I agree that in many countries, companies'
financials are not cooked any more than they are here.
They might be different in how they account for
earnings (cash vs. accrual) or in how they make reserves
for bad debt, repairs etc, or how they depreciate
their stuff, or how they account for intangibles, or
stock options. So it is important to know the
differences, but generally many countries have trustable
What Munger (and I) have a problem with is the culture
of why a company exists, with their raison d'etre.
In Japan they might exist to make their motherland a
stronger country, to support all kinds of bullshit
non-value-adding activities. Or they may be cross-owned by each
other and form some kind of a unpenetratable crony
Or they may be pushed around by the
government (who may be a significant shareholder) to give
too many perks to customers and keep prices low. See
this happen here if Social Security money is invested
This stuff is hard to change.
Really sticky and annoying.
I don't feel like
investing into this kind of bullshit. I contemplated
investing into some Russian companies with P/Es of 2
(that's TWO) or less, unless I realized two
1) No one knows what the true E is
2) No one know
how much of that true E will be stolen or diluted by
management, or wasted by the unpredictable government. I did
not know how much but I knew it was going to be "a
lot". Enough to make me uncomfortable. And I do like to
be comfortable and easy going.
Same is with
BRK, only in the opposite direction. I do not know how
much value Buffett adds, but I know that it is "a
lot". Enough to make me feel at ease when the price
goes over 30% above my conservative value. There is
still plenty of "margin of safety" created by the
institutional dynamics of BRK.
You mentioned Japan.... let me tell you my
experience with one quite famous electronics company....
I've seen them 'cook' their books by selling products
from their main Tokyo office to their US sister
company. It is registered as a sale, while it sits in
inventory on the US side. Pages and pages of nice
financials on the annual report on earnings, and not a peep
about inventory in the US warehouses.... Investors only
find out about it much later when the subsitudary
finally writes it off a year or two later when the
product is obsolete....
How can you invest with
confidence when you really don't know for sure if a company
has effected a turnaround,... or did they just 'take
it off the books'.....
stay away from any country where the government shows
signs of corruption, including Japan. You wanna invest
overseas? Take WEB/CM's advice... buy G, KO, etc.
........."My philosophy.... stay away from any
country where the government shows signs of corruption,
including Japan."..........ain't THAT the truth......sadly,
as DumpBill mentions, American taxpayers are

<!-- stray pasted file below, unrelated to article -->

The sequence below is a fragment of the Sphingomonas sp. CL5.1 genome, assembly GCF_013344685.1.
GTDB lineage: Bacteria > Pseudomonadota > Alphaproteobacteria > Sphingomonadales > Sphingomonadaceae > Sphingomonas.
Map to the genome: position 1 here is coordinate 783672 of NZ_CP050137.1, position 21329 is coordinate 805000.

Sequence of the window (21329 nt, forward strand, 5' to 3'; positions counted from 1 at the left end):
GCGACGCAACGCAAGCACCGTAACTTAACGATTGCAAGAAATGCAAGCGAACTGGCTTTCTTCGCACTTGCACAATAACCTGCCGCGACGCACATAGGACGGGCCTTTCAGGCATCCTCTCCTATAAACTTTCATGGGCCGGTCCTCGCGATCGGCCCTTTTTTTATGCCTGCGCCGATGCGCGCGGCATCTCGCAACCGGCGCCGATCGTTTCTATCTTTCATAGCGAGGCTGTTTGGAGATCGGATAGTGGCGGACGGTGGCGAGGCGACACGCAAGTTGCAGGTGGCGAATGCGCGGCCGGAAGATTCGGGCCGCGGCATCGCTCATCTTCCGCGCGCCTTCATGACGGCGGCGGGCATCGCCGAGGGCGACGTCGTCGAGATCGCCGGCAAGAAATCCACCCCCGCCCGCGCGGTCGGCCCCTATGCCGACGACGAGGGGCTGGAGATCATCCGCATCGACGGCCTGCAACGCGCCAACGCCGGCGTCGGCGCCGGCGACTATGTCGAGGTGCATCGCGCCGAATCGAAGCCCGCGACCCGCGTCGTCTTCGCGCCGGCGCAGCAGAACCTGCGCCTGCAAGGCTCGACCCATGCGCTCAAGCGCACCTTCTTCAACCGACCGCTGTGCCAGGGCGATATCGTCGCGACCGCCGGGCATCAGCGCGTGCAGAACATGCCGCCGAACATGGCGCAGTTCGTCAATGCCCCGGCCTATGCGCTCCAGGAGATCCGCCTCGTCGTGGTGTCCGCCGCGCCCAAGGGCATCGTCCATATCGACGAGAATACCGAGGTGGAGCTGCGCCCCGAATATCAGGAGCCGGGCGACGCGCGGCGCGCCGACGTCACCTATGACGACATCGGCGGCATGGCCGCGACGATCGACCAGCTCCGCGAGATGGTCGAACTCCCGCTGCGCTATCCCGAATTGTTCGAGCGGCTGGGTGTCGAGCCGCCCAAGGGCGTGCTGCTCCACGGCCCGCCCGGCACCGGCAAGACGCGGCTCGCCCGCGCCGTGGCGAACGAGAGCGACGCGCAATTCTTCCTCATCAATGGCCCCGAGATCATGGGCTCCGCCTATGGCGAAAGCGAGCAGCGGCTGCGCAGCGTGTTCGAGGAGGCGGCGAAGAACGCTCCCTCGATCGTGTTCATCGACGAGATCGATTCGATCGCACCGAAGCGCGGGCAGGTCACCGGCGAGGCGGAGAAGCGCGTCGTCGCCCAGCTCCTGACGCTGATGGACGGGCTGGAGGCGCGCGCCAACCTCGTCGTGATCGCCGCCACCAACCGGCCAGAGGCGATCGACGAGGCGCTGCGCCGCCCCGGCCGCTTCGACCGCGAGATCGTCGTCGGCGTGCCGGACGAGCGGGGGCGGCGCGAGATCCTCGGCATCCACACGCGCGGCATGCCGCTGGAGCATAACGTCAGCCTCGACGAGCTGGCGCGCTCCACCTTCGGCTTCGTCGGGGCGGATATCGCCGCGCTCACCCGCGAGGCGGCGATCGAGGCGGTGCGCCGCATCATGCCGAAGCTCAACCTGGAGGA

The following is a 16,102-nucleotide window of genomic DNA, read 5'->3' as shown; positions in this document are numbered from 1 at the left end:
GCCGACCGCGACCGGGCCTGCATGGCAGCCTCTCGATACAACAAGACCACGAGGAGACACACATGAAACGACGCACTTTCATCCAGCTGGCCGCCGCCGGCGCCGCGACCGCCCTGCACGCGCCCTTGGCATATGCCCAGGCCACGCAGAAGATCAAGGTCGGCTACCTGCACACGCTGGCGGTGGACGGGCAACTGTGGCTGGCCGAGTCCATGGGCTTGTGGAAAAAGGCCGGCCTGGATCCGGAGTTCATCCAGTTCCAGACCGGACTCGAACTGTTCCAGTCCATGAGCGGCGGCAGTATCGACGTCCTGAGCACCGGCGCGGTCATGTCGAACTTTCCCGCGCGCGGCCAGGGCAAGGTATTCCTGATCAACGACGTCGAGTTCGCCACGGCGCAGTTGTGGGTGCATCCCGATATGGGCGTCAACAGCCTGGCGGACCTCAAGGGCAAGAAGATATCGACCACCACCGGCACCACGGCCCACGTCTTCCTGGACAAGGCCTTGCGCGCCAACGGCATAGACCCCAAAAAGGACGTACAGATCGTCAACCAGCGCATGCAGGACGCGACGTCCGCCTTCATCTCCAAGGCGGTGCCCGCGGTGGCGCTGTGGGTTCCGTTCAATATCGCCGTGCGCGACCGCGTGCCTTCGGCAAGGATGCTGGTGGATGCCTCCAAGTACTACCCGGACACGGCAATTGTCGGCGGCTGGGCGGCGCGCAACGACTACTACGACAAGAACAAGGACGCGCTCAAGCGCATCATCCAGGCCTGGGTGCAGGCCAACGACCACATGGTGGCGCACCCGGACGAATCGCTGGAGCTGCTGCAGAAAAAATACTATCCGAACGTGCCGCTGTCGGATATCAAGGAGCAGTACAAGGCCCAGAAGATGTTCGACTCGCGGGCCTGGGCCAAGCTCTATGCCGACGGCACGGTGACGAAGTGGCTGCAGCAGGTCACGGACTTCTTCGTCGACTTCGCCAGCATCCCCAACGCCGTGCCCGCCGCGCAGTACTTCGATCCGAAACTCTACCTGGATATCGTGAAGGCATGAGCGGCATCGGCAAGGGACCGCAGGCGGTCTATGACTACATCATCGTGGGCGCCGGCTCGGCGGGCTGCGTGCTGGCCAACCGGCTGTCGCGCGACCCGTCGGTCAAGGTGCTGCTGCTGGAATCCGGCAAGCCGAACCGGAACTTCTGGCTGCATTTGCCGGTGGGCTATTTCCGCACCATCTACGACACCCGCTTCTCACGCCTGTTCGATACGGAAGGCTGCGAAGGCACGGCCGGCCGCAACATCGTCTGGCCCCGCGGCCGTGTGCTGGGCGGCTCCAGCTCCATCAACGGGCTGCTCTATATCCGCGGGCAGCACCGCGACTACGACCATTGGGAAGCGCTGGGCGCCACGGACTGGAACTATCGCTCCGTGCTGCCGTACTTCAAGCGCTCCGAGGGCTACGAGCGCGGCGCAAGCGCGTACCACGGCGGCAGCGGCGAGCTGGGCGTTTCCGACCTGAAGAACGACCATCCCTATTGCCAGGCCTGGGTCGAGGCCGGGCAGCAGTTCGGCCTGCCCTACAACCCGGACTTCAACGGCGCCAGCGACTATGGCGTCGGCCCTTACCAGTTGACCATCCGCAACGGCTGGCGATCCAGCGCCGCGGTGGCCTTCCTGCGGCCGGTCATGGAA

presently "investing" thru the IMF in some bad overseas
deals.......Clinton and his acolytes, busy worshipping the golden
calf of Globilization have got even bigger
plans.......NAFTA for Africa..........we'll be lining the pockets
of sub-Saharan despots soon enough......of course
any politician with the stones to oppose this will be
labeled a "racist" don't ya know......the beat goes
Regarding your point about oversea investments.
Asia is a good place to start. Its tailspin which
still seems to have some way to fall is a good case.
The greed of locals and foreigners along with plain
old corruption especially in Indonesia really bring
home the case for staying away.
I feel a better
way may be through companies with global presence
such as Unilever or Nestle who have a presence in most
parts of the world.
How much cash is Berkshire
sitting on currently?
......."I don't feel like investing into this
kind of bullshit. I contemplated investing into some
Russian companies with P/Es of 2 (that's TWO) or less,
unless I realized two things:
1) No one knows
what the true E is
2) No one know how much of that
true E will be stolen or diluted by management, or
wasted by the unpredictable government. I did not know
how much but I knew it was going to be "a lot".
Enough to make me uncomfortable. And I do like to be
comfortable and easy going."..................
can one say about Russia?......they managed to fail
at both Communism AND Capitalism..........this
summer the IMF pumped $50 billion into Moscow to
"stabilize" the country........and then I'll be
damned......$50 billion mysteriously flows out of Russia into
Swiss banks.......the beat goes on.......
I bought some GAZPROM
Analysts say it is 750 time cheaper as
German Ruhrgas AG has a stake of 2.5% now and and an
option up to 4%!
Maybe it is a new MSFT during
the next ten
Actually I think that Russia is doing better than
it seems to you. It is just that the minority
investors will get screwed no matter what. But capitalism
actually works there pretty well, given the short time it
had to develop. A 100% owner of some businesses is
likely to do reasonably well in the long run.
agree though that lending money to Russia is stupid.